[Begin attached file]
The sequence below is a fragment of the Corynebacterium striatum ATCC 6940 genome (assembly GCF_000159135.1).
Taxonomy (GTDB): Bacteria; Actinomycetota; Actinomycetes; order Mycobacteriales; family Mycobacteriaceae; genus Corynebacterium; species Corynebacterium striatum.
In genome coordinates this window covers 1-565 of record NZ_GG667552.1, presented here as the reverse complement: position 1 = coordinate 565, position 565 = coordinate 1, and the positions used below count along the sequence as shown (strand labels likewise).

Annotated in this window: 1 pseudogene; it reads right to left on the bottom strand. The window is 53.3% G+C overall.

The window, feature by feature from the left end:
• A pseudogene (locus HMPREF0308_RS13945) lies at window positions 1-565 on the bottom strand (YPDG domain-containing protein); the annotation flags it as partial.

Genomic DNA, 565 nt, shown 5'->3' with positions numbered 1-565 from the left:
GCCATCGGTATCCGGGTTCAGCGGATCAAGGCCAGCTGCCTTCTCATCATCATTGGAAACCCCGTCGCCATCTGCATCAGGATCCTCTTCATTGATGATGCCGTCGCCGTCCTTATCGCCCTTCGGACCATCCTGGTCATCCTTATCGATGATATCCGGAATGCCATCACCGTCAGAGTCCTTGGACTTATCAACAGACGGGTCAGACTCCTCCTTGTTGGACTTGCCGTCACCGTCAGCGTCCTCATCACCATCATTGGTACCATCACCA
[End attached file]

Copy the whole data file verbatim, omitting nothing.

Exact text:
The sequence below is a fragment of the Corynebacterium striatum ATCC 6940 genome (assembly GCF_000159135.1).
Taxonomy (GTDB): Bacteria; Actinomycetota; Actinomycetes; order Mycobacteriales; family Mycobacteriaceae; genus Corynebacterium; species Corynebacterium striatum.
In genome coordinates this window covers 1-565 of record NZ_GG667552.1, presented here as the reverse complement: position 1 = coordinate 565, position 565 = coordinate 1, and the positions used below count along the sequence as shown (strand labels likewise).

Annotated in this window: 1 pseudogene; it reads right to left on the bottom strand. The window is 53.3% G+C overall.

The window, feature by feature from the left end:
• A pseudogene (locus HMPREF0308_RS13945) lies at window positions 1-565 on the bottom strand (YPDG domain-containing protein); the annotation flags it as partial.

Genomic DNA, 565 nt, shown 5'->3' with positions numbered 1-565 from the left:
GCCATCGGTATCCGGGTTCAGCGGATCAAGGCCAGCTGCCTTCTCATCATCATTGGAAACCCCGTCGCCATCTGCATCAGGATCCTCTTCATTGATGATGCCGTCGCCGTCCTTATCGCCCTTCGGACCATCCTGGTCATCCTTATCGATGATATCCGGAATGCCATCACCGTCAGAGTCCTTGGACTTATCAACAGACGGGTCAGACTCCTCCTTGTTGGACTTGCCGTCACCGTCAGCGTCCTCATCACCATCATTGGTACCATCACCA